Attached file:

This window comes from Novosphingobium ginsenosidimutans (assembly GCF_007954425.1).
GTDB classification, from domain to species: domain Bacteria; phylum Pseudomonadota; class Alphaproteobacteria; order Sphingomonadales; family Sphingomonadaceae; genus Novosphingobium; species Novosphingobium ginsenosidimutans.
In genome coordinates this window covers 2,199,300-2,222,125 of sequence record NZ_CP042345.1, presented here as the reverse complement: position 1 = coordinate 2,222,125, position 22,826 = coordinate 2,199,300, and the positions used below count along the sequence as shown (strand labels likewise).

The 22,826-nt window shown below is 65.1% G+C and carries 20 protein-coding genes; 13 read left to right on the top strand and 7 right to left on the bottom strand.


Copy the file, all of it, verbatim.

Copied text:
This window comes from Novosphingobium ginsenosidimutans (assembly GCF_007954425.1).
GTDB classification, from domain to species: domain Bacteria; phylum Pseudomonadota; class Alphaproteobacteria; order Sphingomonadales; family Sphingomonadaceae; genus Novosphingobium; species Novosphingobium ginsenosidimutans.
In genome coordinates this window covers 2,199,300-2,222,125 of sequence record NZ_CP042345.1, presented here as the reverse complement: position 1 = coordinate 2,222,125, position 22,826 = coordinate 2,199,300, and the positions used below count along the sequence as shown (strand labels likewise).

The 22,826-nt window shown below is 65.1% G+C and carries 20 protein-coding genes; 13 read left to right on the top strand and 7 right to left on the bottom strand.